JobMaker Hiring Credit Scheme
The JobMaker Hiring Credit scheme provides an incentive for businesses that employ additional young job seekers aged from 16 years to 35 years.
Employers that are eligible, can access the JobMaker Hiring Credit for every new additional employee that they will hire or hired between 7 October 2020 to 6 October 2021.
There are three eligibility tests for JobMaker:
At the time of enrolment, the business must:
Have an ABN.
Carry on a business in Australia, or is a non-profit that pursues its objectives mainly in Australia, or a DGR that meets certain conditions.
Be registered for PAYG withholding.
At the time a JobMaker claim is submitted for a period, the business must:
Be an eligible employer.
Be up to date with certain tax lodgements (tax returns, GST returns) .
Have at least one additional employee (See 'Additionality' test).
Have increased headcount (See 'Additionality' test).
Have increased payroll (See 'Additionality' test).
Not be receiving other forms of assistance from the Commonwealth Government for the employee, for example JobKeeper or an apprenticeship subsidy (See Who is not eligible for JobMaker?).
Elect to participate in the JobMaker scheme (See How to register for JobMaker)
Report through single touch payroll (there are some limited exceptions)
Submit a claim to the ATO for the JobMaker period. Keep adequate records (hours worked by the employee the employer is claiming for)
Another employer is not claiming JobMaker for the same employee
The employee must:
Have received the JobSeeker Payment, Youth Allowance (Other) or Parenting Payment for at least 28 consecutive days (or 2 fortnights) in the 84 days (or 6 fortnights) prior to starting employment.
Be at least 16 years old and less than 36 years of age at the time their employment started.
Started work between 7 October 2020 and 6 October 2021 (inclusive).
Worked or been paid for at least 20 hours per week on average for the full weeks employed for the period being claimed (See Calculating headcount and payroll).
Not be an excluded employee (See Who is not eligible for JobMaker?).
To access the JobMaker payment, an employer must demonstrate:
Total employee headcount on the last day of the reporting period increased by at least one additional employee compared to baseline headcount (See Calculating headcount and payroll).
Total payroll for the reporting period increased compared to baseline payroll (See Calculating headcount and payroll).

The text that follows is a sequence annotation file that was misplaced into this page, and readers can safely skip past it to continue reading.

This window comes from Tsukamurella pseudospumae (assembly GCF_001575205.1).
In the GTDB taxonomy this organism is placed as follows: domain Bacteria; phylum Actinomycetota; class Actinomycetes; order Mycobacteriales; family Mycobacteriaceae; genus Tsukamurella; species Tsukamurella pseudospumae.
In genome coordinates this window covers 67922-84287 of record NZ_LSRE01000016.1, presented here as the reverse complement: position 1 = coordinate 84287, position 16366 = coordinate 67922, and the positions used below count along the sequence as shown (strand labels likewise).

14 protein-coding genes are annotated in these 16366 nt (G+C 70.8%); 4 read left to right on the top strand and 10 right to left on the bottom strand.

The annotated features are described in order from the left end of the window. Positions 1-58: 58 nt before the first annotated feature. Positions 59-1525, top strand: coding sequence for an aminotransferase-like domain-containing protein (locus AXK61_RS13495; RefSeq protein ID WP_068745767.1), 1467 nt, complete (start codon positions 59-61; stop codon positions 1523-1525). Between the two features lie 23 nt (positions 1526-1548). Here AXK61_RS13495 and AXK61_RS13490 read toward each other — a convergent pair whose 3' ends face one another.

Who is not eligible for JobMaker?
Government entities or agencies, banks and other institutions subject to the bank levy, businesses in liquidation, and foreign Government entities (unless a resident entity), are unable to access JobMaker.
If the employer is claiming JobMaker, it cannot also receive any of the following payments for the employee:
Supporting Apprentices and Trainees Wage subsidy;
Australian Apprentice Wage subsidy;
Boosting the Apprenticeship Commencements Wage subsidy; or
Restart, Youth Bonus, Youth, Parents or Long-term Unemployed Wage subsidies.
Certain employees are also excluded. These include:
Employees who commenced employment 12 months or more before the first day of the JobMaker period (even if the employer has claimed JobMaker for less than 12 months, for example where the employee was eligible for JobKeeper). The entitlement to JobMaker is for 12 months from the date the eligible employee commenced employment.
Contractors, subcontractors or labour hire employees.
Employees who were engaged by the business at any time in the 6 months before 6 October 2020, other than as an employee, to perform a substantially similar role or substantially similar functions or duties to those performed as an employee. For example, JobMaker cannot be claimed for a contractor who becomes an employee.
JobMaker also cannot be claimed for:
Sole traders (as they cannot employ themselves);
Partners of a partnership;
Trustees and beneficiaries of trusts (that are not widely held unit trusts); or
Directors or shareholders of companies (that are not widely held).
JobMaker also cannot be claimed for close associates of the business and its owners. A “close associate” is a relative of an individual, partner, trustee, beneficiary, director or shareholder. The rules also apply on a look-through basis.
For example, this would mean that a child of a director of a trustee company of a trust is excluded. A relative is:
The spouse of the person;
A parent, grandparent, brother, sister, uncle, aunt, nephew, niece, lineal descendent or adopted child of that person, or of that person's spouse;
The spouse of the parent, grandparent, brother, sister, uncle, aunt, nephew, niece, lineal descendent or adopted child of that person, or of that person's spouse.
To know more about JobMaker read our article: What is JobMaker?